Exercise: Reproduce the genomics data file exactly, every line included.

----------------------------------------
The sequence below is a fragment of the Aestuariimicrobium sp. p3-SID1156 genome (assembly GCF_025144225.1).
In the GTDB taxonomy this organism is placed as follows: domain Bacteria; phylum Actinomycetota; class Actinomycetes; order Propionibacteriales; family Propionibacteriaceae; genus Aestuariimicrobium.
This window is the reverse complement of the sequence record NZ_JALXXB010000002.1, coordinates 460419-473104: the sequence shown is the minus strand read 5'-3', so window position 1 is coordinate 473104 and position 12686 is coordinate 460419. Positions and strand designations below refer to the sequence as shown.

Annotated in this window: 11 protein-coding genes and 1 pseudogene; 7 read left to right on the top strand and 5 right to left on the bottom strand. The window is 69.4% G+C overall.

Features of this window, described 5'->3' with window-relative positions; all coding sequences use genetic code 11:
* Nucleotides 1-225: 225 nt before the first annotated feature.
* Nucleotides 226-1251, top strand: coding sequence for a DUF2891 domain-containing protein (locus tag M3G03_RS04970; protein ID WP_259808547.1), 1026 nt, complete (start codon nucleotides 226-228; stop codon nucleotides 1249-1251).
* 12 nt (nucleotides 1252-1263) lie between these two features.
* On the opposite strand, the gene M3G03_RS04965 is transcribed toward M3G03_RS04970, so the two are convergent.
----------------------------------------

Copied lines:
The sequence below is a fragment of the Aestuariimicrobium sp. p3-SID1156 genome (assembly GCF_025144225.1).
In the GTDB taxonomy this organism is placed as follows: domain Bacteria; phylum Actinomycetota; class Actinomycetes; order Propionibacteriales; family Propionibacteriaceae; genus Aestuariimicrobium.
This window is the reverse complement of the sequence record NZ_JALXXB010000002.1, coordinates 460419-473104: the sequence shown is the minus strand read 5'-3', so window position 1 is coordinate 473104 and position 12686 is coordinate 460419. Positions and strand designations below refer to the sequence as shown.

Annotated in this window: 11 protein-coding genes and 1 pseudogene; 7 read left to right on the top strand and 5 right to left on the bottom strand. The window is 69.4% G+C overall.

Features of this window, described 5'->3' with window-relative positions; all coding sequences use genetic code 11:
* Nucleotides 1-225: 225 nt before the first annotated feature.
* Nucleotides 226-1251, top strand: coding sequence for a DUF2891 domain-containing protein (locus tag M3G03_RS04970; protein ID WP_259808547.1), 1026 nt, complete (start codon nucleotides 226-228; stop codon nucleotides 1249-1251).
* 12 nt (nucleotides 1252-1263) lie between these two features.
* On the opposite strand, the gene M3G03_RS04965 is transcribed toward M3G03_RS04970, so the two are convergent.